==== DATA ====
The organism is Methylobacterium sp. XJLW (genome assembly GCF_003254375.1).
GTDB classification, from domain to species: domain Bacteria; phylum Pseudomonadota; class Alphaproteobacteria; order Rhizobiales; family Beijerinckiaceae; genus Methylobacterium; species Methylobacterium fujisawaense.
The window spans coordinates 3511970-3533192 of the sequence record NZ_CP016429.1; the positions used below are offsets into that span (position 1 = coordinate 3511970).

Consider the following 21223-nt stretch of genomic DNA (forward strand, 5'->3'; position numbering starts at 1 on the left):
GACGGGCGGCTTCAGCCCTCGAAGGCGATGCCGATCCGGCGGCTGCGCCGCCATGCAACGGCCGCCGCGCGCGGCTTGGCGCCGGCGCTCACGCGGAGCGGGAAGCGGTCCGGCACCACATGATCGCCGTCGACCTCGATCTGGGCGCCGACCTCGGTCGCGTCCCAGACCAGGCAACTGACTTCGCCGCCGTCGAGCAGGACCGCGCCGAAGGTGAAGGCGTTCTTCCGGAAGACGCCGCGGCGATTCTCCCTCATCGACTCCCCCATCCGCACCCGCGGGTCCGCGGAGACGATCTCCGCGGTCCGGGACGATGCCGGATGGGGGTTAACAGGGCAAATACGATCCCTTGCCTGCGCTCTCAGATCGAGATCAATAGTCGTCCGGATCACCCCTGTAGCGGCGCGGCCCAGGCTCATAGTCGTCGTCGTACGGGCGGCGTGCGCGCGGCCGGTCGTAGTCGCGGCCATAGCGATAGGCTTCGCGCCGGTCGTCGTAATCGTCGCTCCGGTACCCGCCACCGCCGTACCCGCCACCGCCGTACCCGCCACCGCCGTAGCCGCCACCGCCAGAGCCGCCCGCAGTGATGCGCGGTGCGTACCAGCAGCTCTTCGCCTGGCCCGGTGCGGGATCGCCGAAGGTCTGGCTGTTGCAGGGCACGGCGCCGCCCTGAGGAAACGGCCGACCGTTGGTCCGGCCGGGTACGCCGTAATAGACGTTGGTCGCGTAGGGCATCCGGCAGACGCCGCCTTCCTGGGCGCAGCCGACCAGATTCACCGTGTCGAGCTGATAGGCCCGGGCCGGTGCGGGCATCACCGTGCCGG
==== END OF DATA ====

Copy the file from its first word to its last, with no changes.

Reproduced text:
The organism is Methylobacterium sp. XJLW (genome assembly GCF_003254375.1).
GTDB classification, from domain to species: domain Bacteria; phylum Pseudomonadota; class Alphaproteobacteria; order Rhizobiales; family Beijerinckiaceae; genus Methylobacterium; species Methylobacterium fujisawaense.
The window spans coordinates 3511970-3533192 of the sequence record NZ_CP016429.1; the positions used below are offsets into that span (position 1 = coordinate 3511970).

Consider the following 21223-nt stretch of genomic DNA (forward strand, 5'->3'; position numbering starts at 1 on the left):
GACGGGCGGCTTCAGCCCTCGAAGGCGATGCCGATCCGGCGGCTGCGCCGCCATGCAACGGCCGCCGCGCGCGGCTTGGCGCCGGCGCTCACGCGGAGCGGGAAGCGGTCCGGCACCACATGATCGCCGTCGACCTCGATCTGGGCGCCGACCTCGGTCGCGTCCCAGACCAGGCAACTGACTTCGCCGCCGTCGAGCAGGACCGCGCCGAAGGTGAAGGCGTTCTTCCGGAAGACGCCGCGGCGATTCTCCCTCATCGACTCCCCCATCCGCACCCGCGGGTCCGCGGAGACGATCTCCGCGGTCCGGGACGATGCCGGATGGGGGTTAACAGGGCAAATACGATCCCTTGCCTGCGCTCTCAGATCGAGATCAATAGTCGTCCGGATCACCCCTGTAGCGGCGCGGCCCAGGCTCATAGTCGTCGTCGTACGGGCGGCGTGCGCGCGGCCGGTCGTAGTCGCGGCCATAGCGATAGGCTTCGCGCCGGTCGTCGTAATCGTCGCTCCGGTACCCGCCACCGCCGTACCCGCCACCGCCGTACCCGCCACCGCCGTAGCCGCCACCGCCAGAGCCGCCCGCAGTGATGCGCGGTGCGTACCAGCAGCTCTTCGCCTGGCCCGGTGCGGGATCGCCGAAGGTCTGGCTGTTGCAGGGCACGGCGCCGCCCTGAGGAAACGGCCGACCGTTGGTCCGGCCGGGTACGCCGTAATAGACGTTGGTCGCGTAGGGCATCCGGCAGACGCCGCCTTCCTGGGCGCAGCCGACCAGATTCACCGTGTCGAGCTGATAGGCCCGGGCCGGTGCGGGCATCACCGTGCCGG